Together

In response to the rise of the machines



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A recent report revealed that call-centre jobs were under threat from artificial intelligence, with expensive humans being replaced by inexpensive software.

That might sound appealing if you’re frustrated by long call queues when simply trying to update your address with someone. But – as big business strives to cut costs and maintain profits – millions of call-centre workers around the world could find themselves unemployed. 

Frightening enough as that is, the report suggested that human judgement could be replaced by automated processes. This may make it even more difficult for those clients with ‘unusual’ circumstances to get a mortgage.

Here at Together, we still see plenty of room for humans in the decision-making process. Our software doesn’t and won’t ever have the kind of common sense we value. All it has is algorithms – however intelligent it is. So – just like we always have done – we’ll always have humans making our lending decisions.

Our approach means we can lend on cases involving factors such as imperfect credit, complex income, unusual purchases (such as Right to Buy or shared ownership), and non-standard properties – such as unusual conversions, and those not made of bricks and mortar.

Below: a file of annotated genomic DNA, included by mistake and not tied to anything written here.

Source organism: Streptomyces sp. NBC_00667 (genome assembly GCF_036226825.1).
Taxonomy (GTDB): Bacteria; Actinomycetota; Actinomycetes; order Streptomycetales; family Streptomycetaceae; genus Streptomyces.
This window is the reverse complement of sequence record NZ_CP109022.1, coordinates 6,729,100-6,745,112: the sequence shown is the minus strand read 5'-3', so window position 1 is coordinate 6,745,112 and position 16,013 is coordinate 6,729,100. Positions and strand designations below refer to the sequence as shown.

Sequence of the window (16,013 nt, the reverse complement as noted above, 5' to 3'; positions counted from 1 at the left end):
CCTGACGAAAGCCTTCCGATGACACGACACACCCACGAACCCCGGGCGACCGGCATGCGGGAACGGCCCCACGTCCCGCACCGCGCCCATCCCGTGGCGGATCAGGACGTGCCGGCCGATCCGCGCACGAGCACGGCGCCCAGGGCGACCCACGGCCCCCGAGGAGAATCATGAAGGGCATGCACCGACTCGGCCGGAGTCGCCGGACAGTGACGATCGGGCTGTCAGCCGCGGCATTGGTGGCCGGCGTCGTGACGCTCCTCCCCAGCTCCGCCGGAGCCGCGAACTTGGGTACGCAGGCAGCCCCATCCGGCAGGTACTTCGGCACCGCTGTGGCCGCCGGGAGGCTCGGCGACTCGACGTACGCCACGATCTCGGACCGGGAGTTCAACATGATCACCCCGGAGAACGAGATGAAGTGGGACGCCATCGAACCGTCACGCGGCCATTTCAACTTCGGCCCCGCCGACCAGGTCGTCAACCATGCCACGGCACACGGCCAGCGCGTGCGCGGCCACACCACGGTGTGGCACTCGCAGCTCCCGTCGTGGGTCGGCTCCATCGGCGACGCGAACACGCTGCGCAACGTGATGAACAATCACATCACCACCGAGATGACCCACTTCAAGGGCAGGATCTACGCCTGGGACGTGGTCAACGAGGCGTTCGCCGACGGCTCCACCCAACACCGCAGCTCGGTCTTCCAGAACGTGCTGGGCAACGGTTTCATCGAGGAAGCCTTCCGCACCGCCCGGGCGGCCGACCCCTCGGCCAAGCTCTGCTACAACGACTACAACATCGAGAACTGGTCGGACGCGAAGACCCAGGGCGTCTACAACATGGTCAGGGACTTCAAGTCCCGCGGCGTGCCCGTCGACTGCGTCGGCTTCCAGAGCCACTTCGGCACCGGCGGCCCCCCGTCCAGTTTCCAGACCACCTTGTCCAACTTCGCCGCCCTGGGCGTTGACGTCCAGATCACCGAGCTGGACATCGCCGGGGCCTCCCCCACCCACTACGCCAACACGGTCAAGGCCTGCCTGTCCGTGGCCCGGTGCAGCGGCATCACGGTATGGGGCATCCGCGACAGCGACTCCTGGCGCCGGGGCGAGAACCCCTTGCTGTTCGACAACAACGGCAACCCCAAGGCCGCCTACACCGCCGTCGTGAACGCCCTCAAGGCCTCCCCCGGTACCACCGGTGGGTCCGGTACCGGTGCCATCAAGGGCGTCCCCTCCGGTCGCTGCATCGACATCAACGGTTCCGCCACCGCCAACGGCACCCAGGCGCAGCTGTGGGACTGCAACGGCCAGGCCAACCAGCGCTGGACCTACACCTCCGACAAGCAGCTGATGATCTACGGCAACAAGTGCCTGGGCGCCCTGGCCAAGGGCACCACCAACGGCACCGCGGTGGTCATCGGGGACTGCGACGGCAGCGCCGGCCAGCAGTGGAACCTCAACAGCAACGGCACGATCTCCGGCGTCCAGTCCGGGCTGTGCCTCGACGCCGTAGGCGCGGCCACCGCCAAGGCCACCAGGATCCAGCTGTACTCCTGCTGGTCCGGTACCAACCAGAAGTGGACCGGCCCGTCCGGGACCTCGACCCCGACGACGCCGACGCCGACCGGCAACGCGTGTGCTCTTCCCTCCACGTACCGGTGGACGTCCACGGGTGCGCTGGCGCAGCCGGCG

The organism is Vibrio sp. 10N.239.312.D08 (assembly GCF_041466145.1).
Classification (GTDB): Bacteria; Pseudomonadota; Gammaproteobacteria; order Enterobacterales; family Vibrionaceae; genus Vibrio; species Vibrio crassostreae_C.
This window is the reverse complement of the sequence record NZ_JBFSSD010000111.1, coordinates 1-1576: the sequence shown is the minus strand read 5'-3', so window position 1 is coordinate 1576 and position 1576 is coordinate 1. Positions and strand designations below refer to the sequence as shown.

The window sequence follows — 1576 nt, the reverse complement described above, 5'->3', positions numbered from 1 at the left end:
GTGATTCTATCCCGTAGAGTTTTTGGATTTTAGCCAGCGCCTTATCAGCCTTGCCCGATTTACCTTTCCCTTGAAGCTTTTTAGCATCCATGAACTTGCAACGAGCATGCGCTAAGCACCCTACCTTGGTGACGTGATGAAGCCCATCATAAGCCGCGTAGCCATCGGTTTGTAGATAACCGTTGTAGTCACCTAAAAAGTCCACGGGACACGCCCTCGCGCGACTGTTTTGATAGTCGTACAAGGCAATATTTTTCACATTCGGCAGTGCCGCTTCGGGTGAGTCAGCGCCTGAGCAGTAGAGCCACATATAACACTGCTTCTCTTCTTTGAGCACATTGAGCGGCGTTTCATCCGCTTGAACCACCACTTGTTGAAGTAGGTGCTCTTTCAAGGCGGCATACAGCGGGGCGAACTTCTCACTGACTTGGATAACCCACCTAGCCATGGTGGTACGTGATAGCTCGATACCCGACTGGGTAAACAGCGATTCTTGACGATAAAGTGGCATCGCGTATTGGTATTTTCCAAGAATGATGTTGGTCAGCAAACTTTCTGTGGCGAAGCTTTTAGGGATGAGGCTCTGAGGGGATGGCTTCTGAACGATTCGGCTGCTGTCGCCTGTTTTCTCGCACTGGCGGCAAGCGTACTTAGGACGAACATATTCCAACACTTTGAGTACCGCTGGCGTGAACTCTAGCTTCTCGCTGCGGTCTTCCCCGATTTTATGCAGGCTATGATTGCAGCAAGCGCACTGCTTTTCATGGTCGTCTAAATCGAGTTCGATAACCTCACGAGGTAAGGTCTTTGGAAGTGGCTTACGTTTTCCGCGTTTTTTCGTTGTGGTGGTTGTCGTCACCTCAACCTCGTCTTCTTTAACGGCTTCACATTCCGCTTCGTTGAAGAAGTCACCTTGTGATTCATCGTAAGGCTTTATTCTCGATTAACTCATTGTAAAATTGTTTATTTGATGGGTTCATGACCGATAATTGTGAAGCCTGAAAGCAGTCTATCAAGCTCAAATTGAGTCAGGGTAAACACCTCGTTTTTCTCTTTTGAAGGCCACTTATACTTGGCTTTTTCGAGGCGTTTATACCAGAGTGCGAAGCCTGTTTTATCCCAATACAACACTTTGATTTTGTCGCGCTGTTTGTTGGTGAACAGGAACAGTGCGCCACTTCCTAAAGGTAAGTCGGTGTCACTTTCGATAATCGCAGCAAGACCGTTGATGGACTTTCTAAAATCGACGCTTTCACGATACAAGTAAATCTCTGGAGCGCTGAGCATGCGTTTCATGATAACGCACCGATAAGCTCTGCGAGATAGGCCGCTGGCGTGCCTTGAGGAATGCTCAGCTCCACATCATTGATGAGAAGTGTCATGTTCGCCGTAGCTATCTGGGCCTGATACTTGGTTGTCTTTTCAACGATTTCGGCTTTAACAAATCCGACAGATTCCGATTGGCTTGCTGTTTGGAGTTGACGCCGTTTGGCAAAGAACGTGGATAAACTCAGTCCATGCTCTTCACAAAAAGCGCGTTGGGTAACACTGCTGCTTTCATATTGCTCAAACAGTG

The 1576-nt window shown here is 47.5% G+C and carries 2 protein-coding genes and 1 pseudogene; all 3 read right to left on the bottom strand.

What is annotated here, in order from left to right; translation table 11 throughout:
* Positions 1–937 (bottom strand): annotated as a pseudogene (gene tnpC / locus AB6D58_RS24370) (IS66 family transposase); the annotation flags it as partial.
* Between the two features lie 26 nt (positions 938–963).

In fact, it’s an approach so successful that we’re currently bucking the trend for call-centre job cuts. At the time of writing, we’re recruiting more than a dozen new underwriters, who are telephone-based and can be accessed throughout the underwriting process.

By having direct access to decision makers, the process can be much faster, particularly with the more complex cases where several complicated factors are in play. Confusion and delays are minimised, especially with the ongoing improvements to our My Broker Venue portal. Case documents can now be uploaded and reviewed in real time.

Lives and finances are becoming more complex – with over half of all cases now involving some sort of complicating factor, so there’s a strong argument for the use of good, old-fashioned human common sense.

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